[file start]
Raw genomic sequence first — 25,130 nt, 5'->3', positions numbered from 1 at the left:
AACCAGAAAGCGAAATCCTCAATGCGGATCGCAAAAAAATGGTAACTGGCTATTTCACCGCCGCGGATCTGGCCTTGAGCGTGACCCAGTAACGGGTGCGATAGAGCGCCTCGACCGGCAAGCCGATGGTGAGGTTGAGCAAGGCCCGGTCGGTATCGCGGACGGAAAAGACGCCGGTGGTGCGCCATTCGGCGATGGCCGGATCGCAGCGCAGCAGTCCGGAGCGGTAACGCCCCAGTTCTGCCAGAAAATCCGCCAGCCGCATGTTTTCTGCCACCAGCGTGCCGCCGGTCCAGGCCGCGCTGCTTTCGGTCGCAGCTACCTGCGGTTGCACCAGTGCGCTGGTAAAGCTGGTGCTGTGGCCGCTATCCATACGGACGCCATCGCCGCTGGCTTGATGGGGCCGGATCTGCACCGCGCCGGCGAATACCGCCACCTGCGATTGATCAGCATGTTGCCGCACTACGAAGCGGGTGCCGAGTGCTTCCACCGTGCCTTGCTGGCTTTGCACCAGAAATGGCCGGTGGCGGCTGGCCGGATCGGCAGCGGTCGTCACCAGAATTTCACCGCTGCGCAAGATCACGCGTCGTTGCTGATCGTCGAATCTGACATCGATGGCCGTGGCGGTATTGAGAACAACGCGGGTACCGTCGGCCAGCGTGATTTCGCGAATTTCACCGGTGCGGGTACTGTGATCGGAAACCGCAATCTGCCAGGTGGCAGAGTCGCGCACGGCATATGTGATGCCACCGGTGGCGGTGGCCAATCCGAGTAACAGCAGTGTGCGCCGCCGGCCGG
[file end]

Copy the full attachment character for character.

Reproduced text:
Raw genomic sequence first — 25,130 nt, 5'->3', positions numbered from 1 at the left:
AACCAGAAAGCGAAATCCTCAATGCGGATCGCAAAAAAATGGTAACTGGCTATTTCACCGCCGCGGATCTGGCCTTGAGCGTGACCCAGTAACGGGTGCGATAGAGCGCCTCGACCGGCAAGCCGATGGTGAGGTTGAGCAAGGCCCGGTCGGTATCGCGGACGGAAAAGACGCCGGTGGTGCGCCATTCGGCGATGGCCGGATCGCAGCGCAGCAGTCCGGAGCGGTAACGCCCCAGTTCTGCCAGAAAATCCGCCAGCCGCATGTTTTCTGCCACCAGCGTGCCGCCGGTCCAGGCCGCGCTGCTTTCGGTCGCAGCTACCTGCGGTTGCACCAGTGCGCTGGTAAAGCTGGTGCTGTGGCCGCTATCCATACGGACGCCATCGCCGCTGGCTTGATGGGGCCGGATCTGCACCGCGCCGGCGAATACCGCCACCTGCGATTGATCAGCATGTTGCCGCACTACGAAGCGGGTGCCGAGTGCTTCCACCGTGCCTTGCTGGCTTTGCACCAGAAATGGCCGGTGGCGGCTGGCCGGATCGGCAGCGGTCGTCACCAGAATTTCACCGCTGCGCAAGATCACGCGTCGTTGCTGATCGTCGAATCTGACATCGATGGCCGTGGCGGTATTGAGAACAACGCGGGTACCGTCGGCCAGCGTGATTTCGCGAATTTCACCGGTGCGGGTACTGTGATCGGAAACCGCAATCTGCCAGGTGGCAGAGTCGCGCACGGCATATGTGATGCCACCGGTGGCGGTGGCCAATCCGAGTAACAGCAGTGTGCGCCGCCGGCCGG